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Posted: 1/11/2006 1:21:42 PM EDT
www.avpics.de/lffamp/me109hw.wmv

listen to that Daimler-Benz .... sweet plane...
Link Posted: 1/11/2006 2:25:31 PM EDT
Tagged for home...
Link Posted: 1/11/2006 3:00:16 PM EDT
Amazing, how it lands, dog-legged, into the crosswind. And I thought only B52s did that!
Link Posted: 1/11/2006 6:44:26 PM EDT

Originally Posted By 95thFoot:
Amazing, how it lands, dog-legged, into the crosswind. And I thought only B52s did that!



All planes can be crabbed into the wind for a landing. The unique thing about the BUFF is that the landing gear TURN to remain straight with the runway axis even as the plane is weathercocked into the crosswind. I've never seen any other plane be able to do that.
Link Posted: 1/11/2006 6:47:34 PM EDT
That is cool!
Link Posted: 1/11/2006 6:47:54 PM EDT
Looks like one of the Spanish birds - is it really a Bf109?

G
Link Posted: 1/11/2006 7:17:45 PM EDT
The spanish ones have an enlarged cowling to fit a Merlin into them. That is a daimler powered German aircraft.
Link Posted: 1/11/2006 7:26:31 PM EDT
OKey dokey.

Is this the one that was pulled out of a swamp in Russia and rebuilt? Just asking because I was pretty sure the only remaining Bf109s were in museums. No?

G
Link Posted: 1/11/2006 7:36:07 PM EDT
oh man that is awesome....

boy those things land at a high speed too


Link Posted: 1/11/2006 7:47:59 PM EDT
That's one hell of a leaf blower you have there.
Link Posted: 1/11/2006 9:10:19 PM EDT

Originally Posted By hughjafj:
The spanish ones have an enlarged cowling to fit a Merlin into them. That is a daimler powered German aircraft.



Not all looked like that. About 20 years ago, I saw a Bf109 of Spanish vintage with a very strange pointed spinner and smooth nose out in front of the MBB (Messerschmitt-Blohm-Boelkow) offices in Augsburg.
Link Posted: 1/11/2006 9:11:13 PM EDT

Originally Posted By Dramborleg:
oh man that is awesome....

boy those things land at a high speed too





Which is why so many people died in them, due to that and the narrow track of the landing gear.
Link Posted: 1/11/2006 9:14:47 PM EDT

Originally Posted By hughjafj:
The spanish ones have an enlarged cowling to fit a Merlin into them. That is a daimler powered German aircraft.



+1

It is a Daimler-Benz engine!!!!

Appears to be a Bf-109G6 series, note the blisters just forward of the cockpit which is a dead givaway to the G6 series.
Link Posted: 1/11/2006 9:18:23 PM EDT

Originally Posted By glock23carry:
OKey dokey.

Is this the one that was pulled out of a swamp in Russia and rebuilt? Just asking because I was pretty sure the only remaining Bf109s were in museums. No?

G



From a webpage written by a German:

"Bf 109 G-6 "FM + BB" (Messerschmitt-Stiftung/Germany)

www.adlertag.de/heute/airworthy.htm

At the beginning of the seventies, the Messerschmitt AG decided to bring a Bf 109 back in the skies with Daimler-Benz engine. therefore, the Spanish HA-1112 M-1L serial number 195, built in 1959 and later displayed as "black 8" of the I./JG 27 in an US museum.

When the restoration begun in 1976, the workers discovered, that the fuselage came from German production, being an "original" Bf 109 fuselage. The engine came from Sweden in 1978, being a licence built DB 605. It was checked in Germany and installed to the Bf 109. A huge number of problems threatend to destroy the project, but on 4th April 1982 the Bf109 took of for its maiden flight.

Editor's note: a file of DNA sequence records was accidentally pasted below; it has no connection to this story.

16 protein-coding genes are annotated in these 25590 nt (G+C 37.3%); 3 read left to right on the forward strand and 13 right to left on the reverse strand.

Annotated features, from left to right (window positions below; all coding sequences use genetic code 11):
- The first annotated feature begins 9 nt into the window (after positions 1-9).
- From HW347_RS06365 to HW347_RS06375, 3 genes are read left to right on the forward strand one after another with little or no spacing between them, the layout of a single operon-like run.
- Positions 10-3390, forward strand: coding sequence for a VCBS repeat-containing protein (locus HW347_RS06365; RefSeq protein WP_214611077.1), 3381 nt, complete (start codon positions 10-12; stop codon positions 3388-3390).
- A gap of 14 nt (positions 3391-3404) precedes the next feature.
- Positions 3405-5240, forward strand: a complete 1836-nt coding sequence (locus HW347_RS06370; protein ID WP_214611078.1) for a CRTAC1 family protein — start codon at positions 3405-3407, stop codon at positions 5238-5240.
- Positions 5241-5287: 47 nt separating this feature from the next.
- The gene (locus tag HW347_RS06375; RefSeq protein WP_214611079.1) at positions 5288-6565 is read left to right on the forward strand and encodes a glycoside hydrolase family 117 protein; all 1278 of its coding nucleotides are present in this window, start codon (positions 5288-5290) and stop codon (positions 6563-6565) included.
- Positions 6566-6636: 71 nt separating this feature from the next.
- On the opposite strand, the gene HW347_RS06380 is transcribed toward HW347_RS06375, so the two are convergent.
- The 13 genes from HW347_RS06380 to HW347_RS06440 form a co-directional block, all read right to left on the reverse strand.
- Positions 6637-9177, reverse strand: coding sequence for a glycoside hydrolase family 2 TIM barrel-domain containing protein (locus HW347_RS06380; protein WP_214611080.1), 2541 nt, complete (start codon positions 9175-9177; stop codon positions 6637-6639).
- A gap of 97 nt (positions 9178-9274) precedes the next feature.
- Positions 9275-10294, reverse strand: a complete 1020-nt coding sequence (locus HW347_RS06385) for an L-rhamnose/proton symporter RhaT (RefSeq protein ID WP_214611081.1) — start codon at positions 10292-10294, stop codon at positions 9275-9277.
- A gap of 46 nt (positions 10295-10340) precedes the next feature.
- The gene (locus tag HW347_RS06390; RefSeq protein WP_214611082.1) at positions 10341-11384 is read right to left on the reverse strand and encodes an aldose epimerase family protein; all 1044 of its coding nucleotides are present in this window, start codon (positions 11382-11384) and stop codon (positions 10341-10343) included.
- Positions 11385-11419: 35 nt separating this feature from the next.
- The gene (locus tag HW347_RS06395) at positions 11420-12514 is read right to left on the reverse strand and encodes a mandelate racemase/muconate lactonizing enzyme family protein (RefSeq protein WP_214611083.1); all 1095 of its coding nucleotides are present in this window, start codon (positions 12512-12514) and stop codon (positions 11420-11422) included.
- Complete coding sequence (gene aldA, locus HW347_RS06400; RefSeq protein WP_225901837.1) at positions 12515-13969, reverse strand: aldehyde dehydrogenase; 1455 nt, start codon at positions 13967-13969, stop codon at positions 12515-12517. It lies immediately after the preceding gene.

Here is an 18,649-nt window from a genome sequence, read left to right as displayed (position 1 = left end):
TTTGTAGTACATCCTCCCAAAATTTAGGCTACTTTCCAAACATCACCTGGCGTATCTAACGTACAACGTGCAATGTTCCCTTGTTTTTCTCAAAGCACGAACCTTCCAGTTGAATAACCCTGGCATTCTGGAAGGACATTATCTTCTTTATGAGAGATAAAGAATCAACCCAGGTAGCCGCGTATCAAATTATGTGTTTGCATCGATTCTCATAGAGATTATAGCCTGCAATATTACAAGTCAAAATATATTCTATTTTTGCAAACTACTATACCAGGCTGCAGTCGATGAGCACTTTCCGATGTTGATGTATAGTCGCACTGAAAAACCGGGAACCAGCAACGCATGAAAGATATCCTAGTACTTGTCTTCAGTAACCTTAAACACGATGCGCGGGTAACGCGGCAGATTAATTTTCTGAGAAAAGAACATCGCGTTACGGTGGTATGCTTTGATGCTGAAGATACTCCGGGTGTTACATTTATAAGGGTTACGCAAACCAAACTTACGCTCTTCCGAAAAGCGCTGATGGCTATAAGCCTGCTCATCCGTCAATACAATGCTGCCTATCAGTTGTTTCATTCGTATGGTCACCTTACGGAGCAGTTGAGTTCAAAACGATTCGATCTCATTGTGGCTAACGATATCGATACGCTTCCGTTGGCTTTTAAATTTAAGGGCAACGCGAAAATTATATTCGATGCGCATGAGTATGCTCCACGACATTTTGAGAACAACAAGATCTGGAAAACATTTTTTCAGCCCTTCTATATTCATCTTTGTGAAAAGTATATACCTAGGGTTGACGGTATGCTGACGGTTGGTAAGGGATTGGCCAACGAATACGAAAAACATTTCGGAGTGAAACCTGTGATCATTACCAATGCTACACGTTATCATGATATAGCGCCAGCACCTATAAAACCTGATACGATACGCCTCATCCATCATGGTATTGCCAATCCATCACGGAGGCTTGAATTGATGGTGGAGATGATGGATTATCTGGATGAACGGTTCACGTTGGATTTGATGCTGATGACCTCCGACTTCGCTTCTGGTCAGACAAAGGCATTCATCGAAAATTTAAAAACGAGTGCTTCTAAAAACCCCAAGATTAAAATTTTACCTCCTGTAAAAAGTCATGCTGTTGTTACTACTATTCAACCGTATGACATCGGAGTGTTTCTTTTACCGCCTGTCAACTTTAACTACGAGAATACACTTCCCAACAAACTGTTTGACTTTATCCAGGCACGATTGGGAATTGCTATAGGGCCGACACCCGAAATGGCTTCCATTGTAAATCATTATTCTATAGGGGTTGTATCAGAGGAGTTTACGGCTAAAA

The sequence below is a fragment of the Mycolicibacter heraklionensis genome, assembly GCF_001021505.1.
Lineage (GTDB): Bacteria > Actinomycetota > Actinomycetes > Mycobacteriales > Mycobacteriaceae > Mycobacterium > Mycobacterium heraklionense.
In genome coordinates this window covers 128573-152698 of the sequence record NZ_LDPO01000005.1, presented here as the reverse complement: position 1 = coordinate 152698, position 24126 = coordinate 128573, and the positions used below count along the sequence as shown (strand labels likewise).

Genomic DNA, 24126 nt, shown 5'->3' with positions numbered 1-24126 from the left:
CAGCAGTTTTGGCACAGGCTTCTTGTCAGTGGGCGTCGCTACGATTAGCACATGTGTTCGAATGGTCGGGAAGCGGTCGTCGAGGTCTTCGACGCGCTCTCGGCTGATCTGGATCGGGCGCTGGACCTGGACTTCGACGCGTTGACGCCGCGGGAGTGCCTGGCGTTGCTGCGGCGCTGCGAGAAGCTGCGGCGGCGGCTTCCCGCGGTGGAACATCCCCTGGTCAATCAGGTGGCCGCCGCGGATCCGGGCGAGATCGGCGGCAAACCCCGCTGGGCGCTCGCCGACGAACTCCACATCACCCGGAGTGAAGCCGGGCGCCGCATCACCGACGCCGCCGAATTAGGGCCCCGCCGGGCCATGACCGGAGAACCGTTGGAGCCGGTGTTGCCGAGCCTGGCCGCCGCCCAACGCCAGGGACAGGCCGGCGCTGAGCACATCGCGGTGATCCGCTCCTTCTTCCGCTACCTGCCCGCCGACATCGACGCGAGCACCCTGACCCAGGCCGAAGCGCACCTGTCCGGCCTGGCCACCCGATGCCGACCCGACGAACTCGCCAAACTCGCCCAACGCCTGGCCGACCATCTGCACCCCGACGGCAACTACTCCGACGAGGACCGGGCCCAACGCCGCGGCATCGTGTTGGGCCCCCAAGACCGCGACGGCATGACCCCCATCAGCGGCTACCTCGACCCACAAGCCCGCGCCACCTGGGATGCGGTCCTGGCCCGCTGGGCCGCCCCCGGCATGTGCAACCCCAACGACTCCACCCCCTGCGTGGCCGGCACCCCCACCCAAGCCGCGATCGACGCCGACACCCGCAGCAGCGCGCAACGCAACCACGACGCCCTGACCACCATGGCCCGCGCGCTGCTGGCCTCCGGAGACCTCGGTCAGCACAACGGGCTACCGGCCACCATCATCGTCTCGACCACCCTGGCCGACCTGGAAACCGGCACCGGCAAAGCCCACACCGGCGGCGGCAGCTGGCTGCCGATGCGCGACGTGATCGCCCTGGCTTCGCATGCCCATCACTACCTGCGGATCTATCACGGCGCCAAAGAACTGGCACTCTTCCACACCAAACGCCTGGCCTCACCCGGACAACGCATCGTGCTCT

Until summer 1983 it flew 49 times and was a highlight at many air-shows.

On June the 3rd 1983, the plane broke out during the takeoff and ended as a wreck.

The MBB decided to repare the plane another time. Another Ha 1112 fuselage was bought in France (serial number 156) and in Spain suddenly original construction documents were discovered, that enabled the restorateurs to reconstruct nearly every part of the "Gustav".

The engine survived nearly undamaged and was used for the new plane, after it was carefully reviewed. More spare parts were organized and so the Bf 109 got a more realistic view, than before. Also the handling was better than that of the first restored Bf 109.

The first takeoff was in June 1986, three years after the crash. Since that time, the "FM+BB" travelled from air-show to air-show, now belonging to the "Messerschmitt Foundation" and based in an EADS hangar at the Manching airbase.

On the ILA 2002 in Berlin, there it cames nearly to a desaster. During a show-flight, the "FM+BB" suddenly got a smoke trail and Walter Eichorn had to land the warbird with a standing propeller. Because it is even difficult to fly a functional Bf 109, the achievement of the pilot is very honorable. The landing was okay, but the engine wasn´t. What had happened? During the time coal dust deposited on the crankshaft. This caused a connecting rod to knock through the engine and leaving a hole, with the seize of a fist! The repair - the changeing of the engine - was planned to be completed in early 2003, but it was late 2004, until the FM+BB was able to fly again. It´s first presentation in flying display was at Hahnweide on September 2nd 2005."
Link Posted: 1/12/2006 4:20:00 AM EDT
Thanks Nine-Five!

G
Link Posted: 1/12/2006 4:50:19 AM EDT
Red Seven crashed last year. It was a 109G6 built with an HA-1111 donor fuselage. It is a shame! The owner spent years rebuilding it to G6 specifications and I don't think he had insurance. Some aircraft enthusiasts think all 109s should be grounded for the sake of posterity and I have to agree. It is nice to see them fly, but they're simply too tricky and too rare to risk for the sake of entertainment. If folks want to fly 109s, let them build replicas.

Galland
Link Posted: 1/12/2006 5:17:34 AM EDT
I'd give my left nut to get checked out in that thing.

Truly awsome. Thanks for posting.
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